Why Do I Preach The Way I Do?

“Why do you preach the way you do?” 

When I was asked this question recently, I hesitated before answering. Not because I didn’t know my answer, but because I was unsure how to express my preaching philosophy in “normal” conversation. And I knew that the question arose because my preaching is markedly different from what is considered “normal” for our part of the country. So, I stumbled through what I thought was a confusing and meandering explanation. To my surprise, my friend said that it had been helpful and maybe I should write it down. So, (with significant editing for clarity) I did.

Why I Preach the Way I Do 

I want people to focus on Jesus

I generally don’t preach sermons with titles like “7 Biblical Tips for Handling Money” or “3 Goals for a Godly Marriage.” It’s not that there is anything inherently wrong with such sermons or such titles, but I believe that a steady diet of such preaching gives the impression that the purpose of the Bible is to help individuals get ahead in life. That’s not what the Bible is for: it is intended to point us to Jesus. I want to avoid taking the focus off of Jesus and putting it on the hearer’s self-improvement. In the Gospel of John, Jesus says that attempting to use the Word for any other purpose than seeing Him is futile and won’t produce the life God desires for His people: 

You don’t have his word residing in you, because you don’t believe the one he sent. You pore over the Scriptures because you think you have eternal life in them, and yet they testify about me. But you are not willing to come to me so that you may have life.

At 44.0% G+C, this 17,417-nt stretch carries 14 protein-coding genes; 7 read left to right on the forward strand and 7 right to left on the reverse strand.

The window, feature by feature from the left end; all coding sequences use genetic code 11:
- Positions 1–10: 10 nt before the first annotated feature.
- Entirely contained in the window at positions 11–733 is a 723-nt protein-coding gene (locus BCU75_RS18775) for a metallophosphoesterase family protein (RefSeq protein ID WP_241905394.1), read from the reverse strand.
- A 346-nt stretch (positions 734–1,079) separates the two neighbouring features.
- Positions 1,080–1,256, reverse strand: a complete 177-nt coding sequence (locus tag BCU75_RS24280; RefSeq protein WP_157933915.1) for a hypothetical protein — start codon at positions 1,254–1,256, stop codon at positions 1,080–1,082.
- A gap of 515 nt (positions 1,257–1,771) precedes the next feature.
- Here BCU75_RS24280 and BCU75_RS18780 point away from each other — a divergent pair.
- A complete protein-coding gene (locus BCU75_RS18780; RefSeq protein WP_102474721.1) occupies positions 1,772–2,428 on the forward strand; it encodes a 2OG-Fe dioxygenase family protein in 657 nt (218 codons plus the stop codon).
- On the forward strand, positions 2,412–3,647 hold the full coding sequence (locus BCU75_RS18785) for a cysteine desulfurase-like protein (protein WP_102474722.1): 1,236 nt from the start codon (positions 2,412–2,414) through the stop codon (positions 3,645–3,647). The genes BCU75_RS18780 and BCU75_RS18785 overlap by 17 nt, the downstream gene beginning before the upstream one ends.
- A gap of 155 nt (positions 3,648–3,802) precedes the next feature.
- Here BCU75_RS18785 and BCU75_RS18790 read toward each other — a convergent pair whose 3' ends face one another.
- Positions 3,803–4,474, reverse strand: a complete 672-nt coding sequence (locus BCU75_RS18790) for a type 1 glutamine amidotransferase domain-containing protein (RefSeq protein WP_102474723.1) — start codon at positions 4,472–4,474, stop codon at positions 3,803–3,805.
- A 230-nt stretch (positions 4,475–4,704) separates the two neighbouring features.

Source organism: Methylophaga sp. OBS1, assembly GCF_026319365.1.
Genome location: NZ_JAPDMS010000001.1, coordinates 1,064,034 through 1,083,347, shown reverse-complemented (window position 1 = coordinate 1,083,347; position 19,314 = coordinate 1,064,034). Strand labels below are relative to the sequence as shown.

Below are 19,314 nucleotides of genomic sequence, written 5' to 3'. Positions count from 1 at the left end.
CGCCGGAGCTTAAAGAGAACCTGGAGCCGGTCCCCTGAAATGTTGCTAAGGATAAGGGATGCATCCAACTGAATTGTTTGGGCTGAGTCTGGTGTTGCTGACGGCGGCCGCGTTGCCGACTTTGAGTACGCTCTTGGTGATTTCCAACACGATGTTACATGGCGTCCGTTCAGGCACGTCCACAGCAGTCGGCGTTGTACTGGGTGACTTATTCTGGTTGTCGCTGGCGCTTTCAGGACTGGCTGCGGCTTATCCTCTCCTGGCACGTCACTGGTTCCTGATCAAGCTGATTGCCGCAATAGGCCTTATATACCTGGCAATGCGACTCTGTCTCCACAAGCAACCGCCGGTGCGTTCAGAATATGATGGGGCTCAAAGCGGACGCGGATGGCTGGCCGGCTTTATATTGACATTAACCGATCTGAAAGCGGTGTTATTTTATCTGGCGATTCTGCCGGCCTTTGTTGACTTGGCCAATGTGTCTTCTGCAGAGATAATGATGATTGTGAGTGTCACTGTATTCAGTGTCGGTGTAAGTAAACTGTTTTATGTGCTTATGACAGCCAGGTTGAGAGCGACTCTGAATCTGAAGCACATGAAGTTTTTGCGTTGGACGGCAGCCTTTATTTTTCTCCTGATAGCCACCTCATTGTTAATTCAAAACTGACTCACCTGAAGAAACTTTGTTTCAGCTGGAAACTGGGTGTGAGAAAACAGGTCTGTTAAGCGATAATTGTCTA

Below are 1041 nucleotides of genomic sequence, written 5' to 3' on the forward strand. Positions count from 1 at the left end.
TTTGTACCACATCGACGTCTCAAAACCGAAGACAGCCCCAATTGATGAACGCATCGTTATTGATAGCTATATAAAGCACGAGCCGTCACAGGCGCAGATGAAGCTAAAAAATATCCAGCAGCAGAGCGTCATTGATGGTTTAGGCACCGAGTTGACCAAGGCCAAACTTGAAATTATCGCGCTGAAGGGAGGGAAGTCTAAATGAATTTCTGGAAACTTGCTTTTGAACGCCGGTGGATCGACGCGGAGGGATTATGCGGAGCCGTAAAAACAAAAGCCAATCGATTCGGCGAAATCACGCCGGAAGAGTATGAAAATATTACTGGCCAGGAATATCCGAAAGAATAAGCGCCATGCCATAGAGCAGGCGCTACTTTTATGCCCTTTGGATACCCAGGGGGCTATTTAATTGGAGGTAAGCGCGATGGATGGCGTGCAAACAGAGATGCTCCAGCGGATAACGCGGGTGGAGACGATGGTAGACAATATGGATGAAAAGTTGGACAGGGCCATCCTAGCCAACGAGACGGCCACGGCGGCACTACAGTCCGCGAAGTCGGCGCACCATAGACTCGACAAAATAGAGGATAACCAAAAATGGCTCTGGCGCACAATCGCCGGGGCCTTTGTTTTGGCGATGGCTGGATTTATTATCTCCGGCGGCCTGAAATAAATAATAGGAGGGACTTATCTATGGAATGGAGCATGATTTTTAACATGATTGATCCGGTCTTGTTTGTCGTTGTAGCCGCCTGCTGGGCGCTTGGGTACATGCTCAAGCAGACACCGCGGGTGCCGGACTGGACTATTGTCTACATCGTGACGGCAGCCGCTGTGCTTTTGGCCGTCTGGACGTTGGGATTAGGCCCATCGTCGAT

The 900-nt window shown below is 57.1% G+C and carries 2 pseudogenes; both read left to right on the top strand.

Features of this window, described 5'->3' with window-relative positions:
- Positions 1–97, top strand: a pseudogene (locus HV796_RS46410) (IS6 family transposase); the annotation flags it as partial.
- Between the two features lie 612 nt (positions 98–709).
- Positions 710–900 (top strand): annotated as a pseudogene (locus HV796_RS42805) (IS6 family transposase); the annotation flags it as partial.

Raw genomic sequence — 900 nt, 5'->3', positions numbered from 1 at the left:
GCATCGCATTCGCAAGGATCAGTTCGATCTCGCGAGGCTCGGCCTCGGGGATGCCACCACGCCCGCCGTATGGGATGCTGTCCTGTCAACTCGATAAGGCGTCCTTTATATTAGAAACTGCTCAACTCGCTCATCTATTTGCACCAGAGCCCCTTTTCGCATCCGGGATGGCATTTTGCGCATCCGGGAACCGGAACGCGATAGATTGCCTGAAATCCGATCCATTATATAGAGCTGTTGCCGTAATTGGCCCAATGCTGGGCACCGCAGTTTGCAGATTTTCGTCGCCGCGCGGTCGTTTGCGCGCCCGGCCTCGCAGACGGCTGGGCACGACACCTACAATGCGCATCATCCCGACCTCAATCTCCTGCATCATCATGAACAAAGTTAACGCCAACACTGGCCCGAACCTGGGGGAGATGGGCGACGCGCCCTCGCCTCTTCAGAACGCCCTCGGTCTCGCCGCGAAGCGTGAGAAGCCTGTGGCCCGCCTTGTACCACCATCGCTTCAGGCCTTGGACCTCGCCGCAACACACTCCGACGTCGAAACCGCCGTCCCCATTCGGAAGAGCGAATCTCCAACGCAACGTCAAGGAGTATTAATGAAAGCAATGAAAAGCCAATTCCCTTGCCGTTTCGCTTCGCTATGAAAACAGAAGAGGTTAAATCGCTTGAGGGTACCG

John 5:38-40

Instead of preaching sermons that reinforce our culture’s obsession with the self, the supposed source of satisfaction, I want to preach sermons that counter-culturally put all of the attention on Jesus, the true and only source of eternal life. 

I want people to get wisdom from the Word of God

When I preach, I try to make the point of the text the point of my sermon. I try to communicate the author’s intent for his original audience in a way that makes it clear for my audience. I try to use illustrations that either come from the text or reinforce the text. Why? Because people don’t need one more guy with a big head expounding his brilliant ideas or sharing memorable anecdotes (they’re getting plenty of that from social media and cable news). Instead, we need today what God’s people have always needed: God’s Word. Isaiah points out the reason why: 

A voice was saying, “Cry out!” Another said, “What should I cry out?” “All humanity is grass, and all its goodness is like the flower of the field. The grass withers, the flowers fade when the breath of the Lord blows on them; indeed, the people are grass. The grass withers, the flowers fade, but the word of our God remains forever.”

Isaiah 40:6-8